[Skip to Content]
[Skip to Content Landing]
August 13, 1927


JAMA. 1927;89(7):534-535. doi:10.1001/jama.1927.02690070044020

This article is only available in the PDF format. Download the PDF to view the article, as well as its associated figures and tables.


The Control of Malaria in Malaya  According to Sir Ronald Ross, the Malayan campaign against malaria fever was almost the first begun, and has been the most persistent, the widest, and the most successful of malaria-control campaigns in British areas—perhaps in the world. In 1901 Sir Malcolm Watson was appointed government surgeon at Klang, in Selangor, a town of 3,576 inhabitants contained in an area of 290 acres, of which 22 acres were swamp and 85 jungle or dense growth. The place was badly infested by mosquitoes and full of malaria. Watson made a survey of the breeding places of these insects and found that the chief one was a swamp actually in the middle of the town. The whole fever and the annual death rate stood at 300 per thousand inhabitants, as against the English death rate of 11 or 12. The swamp was drained and the work of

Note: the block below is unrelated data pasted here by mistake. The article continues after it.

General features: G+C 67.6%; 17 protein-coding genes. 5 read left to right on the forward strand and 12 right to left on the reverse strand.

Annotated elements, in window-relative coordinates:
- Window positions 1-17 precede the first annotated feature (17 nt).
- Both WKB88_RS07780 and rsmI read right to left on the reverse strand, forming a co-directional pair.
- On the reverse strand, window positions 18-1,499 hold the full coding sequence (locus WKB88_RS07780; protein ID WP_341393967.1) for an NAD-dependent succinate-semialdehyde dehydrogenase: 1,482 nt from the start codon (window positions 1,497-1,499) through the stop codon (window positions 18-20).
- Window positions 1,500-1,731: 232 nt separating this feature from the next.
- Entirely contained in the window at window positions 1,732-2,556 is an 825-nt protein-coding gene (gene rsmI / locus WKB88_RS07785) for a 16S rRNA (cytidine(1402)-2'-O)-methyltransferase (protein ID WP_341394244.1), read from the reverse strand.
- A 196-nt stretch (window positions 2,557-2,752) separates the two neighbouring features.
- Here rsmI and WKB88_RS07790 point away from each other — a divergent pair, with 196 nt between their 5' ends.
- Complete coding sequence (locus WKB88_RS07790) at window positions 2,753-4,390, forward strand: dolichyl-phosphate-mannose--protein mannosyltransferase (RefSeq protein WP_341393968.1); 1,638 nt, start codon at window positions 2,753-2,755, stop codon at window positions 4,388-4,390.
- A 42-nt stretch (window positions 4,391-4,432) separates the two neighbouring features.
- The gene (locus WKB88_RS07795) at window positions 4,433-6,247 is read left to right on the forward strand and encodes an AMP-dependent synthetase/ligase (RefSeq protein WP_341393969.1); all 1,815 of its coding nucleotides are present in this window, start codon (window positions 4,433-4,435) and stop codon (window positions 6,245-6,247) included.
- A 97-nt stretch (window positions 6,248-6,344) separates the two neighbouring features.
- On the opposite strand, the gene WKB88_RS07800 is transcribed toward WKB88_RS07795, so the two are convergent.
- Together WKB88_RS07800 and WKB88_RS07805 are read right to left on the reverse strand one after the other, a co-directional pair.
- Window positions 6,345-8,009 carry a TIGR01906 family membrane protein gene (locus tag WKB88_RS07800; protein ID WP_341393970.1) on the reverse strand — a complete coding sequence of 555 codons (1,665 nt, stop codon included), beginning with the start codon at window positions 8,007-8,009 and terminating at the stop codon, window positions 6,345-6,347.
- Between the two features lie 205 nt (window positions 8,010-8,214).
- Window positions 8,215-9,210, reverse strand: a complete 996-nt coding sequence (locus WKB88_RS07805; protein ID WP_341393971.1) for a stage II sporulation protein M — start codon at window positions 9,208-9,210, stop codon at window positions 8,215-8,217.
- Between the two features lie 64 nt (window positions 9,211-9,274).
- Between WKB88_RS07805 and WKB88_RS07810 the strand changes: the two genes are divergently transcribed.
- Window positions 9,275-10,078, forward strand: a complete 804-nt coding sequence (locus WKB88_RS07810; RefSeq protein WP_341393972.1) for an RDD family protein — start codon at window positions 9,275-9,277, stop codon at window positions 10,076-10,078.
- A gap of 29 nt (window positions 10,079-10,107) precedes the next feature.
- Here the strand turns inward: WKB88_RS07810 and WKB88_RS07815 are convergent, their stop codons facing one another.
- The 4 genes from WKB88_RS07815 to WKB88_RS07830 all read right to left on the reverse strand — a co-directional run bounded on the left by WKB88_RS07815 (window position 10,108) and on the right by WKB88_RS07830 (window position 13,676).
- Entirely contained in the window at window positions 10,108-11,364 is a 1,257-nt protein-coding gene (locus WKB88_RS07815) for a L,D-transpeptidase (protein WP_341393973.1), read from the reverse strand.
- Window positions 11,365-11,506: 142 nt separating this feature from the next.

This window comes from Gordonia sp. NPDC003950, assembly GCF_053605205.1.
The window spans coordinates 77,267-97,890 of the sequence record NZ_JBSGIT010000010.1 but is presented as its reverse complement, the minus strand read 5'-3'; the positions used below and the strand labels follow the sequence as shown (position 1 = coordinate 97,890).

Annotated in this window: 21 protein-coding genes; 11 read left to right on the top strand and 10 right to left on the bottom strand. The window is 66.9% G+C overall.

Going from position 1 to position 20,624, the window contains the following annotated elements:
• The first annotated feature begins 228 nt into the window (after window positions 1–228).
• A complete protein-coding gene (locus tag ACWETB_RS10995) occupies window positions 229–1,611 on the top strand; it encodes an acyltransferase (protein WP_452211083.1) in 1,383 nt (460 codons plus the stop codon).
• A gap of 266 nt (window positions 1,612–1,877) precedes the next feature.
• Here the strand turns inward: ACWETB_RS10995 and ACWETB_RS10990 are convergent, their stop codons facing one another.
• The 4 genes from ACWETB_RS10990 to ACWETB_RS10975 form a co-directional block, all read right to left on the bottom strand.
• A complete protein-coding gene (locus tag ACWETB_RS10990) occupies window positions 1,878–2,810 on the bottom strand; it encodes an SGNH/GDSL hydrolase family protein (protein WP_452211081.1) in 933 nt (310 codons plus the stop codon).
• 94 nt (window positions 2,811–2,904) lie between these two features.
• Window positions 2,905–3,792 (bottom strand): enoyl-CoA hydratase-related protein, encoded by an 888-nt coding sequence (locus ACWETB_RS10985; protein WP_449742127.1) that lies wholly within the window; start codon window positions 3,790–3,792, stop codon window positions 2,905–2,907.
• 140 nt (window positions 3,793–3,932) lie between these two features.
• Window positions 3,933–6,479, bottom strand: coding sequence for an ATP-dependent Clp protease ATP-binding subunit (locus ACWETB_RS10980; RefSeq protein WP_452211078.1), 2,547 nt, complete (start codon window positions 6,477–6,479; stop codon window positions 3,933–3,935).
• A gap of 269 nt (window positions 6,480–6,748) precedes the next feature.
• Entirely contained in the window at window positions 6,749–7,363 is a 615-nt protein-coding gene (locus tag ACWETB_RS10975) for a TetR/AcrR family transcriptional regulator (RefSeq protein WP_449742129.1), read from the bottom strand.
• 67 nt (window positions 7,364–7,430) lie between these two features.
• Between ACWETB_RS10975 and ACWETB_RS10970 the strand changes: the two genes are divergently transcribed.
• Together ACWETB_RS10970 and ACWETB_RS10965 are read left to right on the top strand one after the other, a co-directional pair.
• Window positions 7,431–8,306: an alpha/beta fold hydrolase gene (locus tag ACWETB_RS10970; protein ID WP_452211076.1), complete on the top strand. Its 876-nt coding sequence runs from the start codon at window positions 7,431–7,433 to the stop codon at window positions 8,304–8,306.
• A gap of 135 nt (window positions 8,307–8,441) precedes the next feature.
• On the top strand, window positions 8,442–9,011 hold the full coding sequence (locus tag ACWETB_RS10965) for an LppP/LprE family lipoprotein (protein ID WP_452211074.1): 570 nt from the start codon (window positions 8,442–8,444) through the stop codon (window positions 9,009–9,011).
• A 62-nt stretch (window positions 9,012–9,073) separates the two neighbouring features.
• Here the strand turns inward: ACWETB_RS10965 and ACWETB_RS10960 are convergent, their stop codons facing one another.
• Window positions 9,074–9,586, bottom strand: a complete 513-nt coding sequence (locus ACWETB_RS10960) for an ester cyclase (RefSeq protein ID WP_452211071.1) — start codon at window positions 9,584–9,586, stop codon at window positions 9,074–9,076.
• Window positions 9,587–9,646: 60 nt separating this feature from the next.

First Page Preview View Large
First page PDF preview
First page PDF preview